Identity Economics: How Our Identities Shape Our Work, Wages, and Well-Being

Identity Economics: How Our Identities Shape Our Work, Wages, and Well-Being

Identity Economics: How Our Identities Shape Our Work, Wages, and Well-Being

Identity Economics: How Our Identities Shape Our Work, Wages, and Well-Being

Synopsis


Identity Economics provides an important and compelling new way to understand human behavior, revealing how our identities--and not just economic incentives--influence our decisions. In 1995, economist Rachel Kranton wrote future Nobel Prize-winner George Akerlof a letter insisting that his most recent paper was wrong. Identity, she argued, was the missing element that would help to explain why people--facing the same economic circumstances--would make different choices. This was the beginning of a fourteen-year collaboration--and of Identity Economics.


The authors explain how our conception of who we are and who we want to be may shape our economic lives more than any other factor, affecting how hard we work, and how we learn, spend, and save. Identity economics is a new way to understand people's decisions--at work, at school, and at home. With it, we can better appreciate why incentives like stock options work or don't; why some schools succeed and others don't; why some cities and towns don't invest in their futures--and much, much more.



Identity Economics bridges a critical gap in the social sciences. It brings identity and norms to economics. People's notions of what is proper, and what is forbidden, and for whom, are fundamental to how hard they work, and how they learn, spend, and save. Thus people's identity--their conception of who they are, and of who they choose to be--may be the most important factor affecting their economic lives. And the limits placed by society on people's identity can also be crucial determinants of their economic well-being.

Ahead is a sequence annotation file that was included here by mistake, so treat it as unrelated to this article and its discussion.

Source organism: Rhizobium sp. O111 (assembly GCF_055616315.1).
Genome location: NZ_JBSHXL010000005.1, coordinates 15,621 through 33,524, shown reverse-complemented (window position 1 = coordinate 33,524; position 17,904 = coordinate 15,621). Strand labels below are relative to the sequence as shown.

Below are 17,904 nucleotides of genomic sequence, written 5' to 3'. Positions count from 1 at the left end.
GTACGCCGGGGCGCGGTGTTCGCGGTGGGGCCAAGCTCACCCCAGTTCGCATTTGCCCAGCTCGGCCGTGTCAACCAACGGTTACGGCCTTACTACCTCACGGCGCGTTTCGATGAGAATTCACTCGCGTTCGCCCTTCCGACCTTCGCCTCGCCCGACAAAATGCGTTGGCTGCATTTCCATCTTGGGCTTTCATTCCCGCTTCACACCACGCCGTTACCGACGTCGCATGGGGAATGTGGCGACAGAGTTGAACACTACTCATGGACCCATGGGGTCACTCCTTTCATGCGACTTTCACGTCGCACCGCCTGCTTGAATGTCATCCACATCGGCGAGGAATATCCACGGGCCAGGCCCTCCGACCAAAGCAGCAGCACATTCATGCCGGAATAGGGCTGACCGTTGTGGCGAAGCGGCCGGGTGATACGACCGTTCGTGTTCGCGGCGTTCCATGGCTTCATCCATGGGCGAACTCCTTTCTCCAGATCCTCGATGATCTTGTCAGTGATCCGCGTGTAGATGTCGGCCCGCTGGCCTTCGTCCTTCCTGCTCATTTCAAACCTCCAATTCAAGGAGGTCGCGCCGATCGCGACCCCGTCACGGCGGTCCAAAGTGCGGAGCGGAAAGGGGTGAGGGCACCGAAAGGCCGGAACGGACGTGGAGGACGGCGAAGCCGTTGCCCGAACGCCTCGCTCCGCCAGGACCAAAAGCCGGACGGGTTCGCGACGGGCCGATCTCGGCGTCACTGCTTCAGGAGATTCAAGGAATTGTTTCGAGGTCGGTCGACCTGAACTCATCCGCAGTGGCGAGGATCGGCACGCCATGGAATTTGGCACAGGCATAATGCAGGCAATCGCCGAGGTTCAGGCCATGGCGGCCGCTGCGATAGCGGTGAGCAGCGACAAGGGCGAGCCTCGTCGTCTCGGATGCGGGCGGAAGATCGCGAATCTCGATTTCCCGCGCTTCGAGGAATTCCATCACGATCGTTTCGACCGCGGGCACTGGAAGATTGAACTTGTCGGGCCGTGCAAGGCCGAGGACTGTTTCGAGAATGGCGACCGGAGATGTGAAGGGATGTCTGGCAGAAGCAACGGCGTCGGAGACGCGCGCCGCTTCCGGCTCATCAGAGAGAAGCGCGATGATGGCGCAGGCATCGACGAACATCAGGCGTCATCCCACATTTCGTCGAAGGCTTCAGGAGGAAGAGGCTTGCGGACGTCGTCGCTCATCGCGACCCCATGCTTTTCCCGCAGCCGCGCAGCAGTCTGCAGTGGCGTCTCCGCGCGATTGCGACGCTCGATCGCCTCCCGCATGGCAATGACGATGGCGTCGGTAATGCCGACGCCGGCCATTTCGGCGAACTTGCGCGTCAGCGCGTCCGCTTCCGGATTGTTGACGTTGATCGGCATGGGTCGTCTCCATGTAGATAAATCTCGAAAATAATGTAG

Excerpt

Ann hopkins was hired in Price Waterhouse's Office of Government Services in 1978. By all accounts, she was hardworking and diligent. She retrieved from the discard pile a State Department request for proposals and masterminded it into a contract worth approximately $25 million. It was the largest consulting contract Price Waterhouse had ever secured, and her clients at the State Department raved about her work. in 1982 she was put up for partner, the lone woman among eighty-eight candidates. But the promotion did not go through.

What was deemed wrong with her performance? Colleagues complained about her deportment and the way she treated her staff. in their written comments on her promotion, the senior partners observed: “Needs a course in charm school,” “macho,” and “overcompensated for being a woman.” Her boss, who supported her, told her that if she wanted to make partner she should “walk more femininely, talk more femininely, dress more femininely, wear makeup and jewelry, and have her hair styled.”

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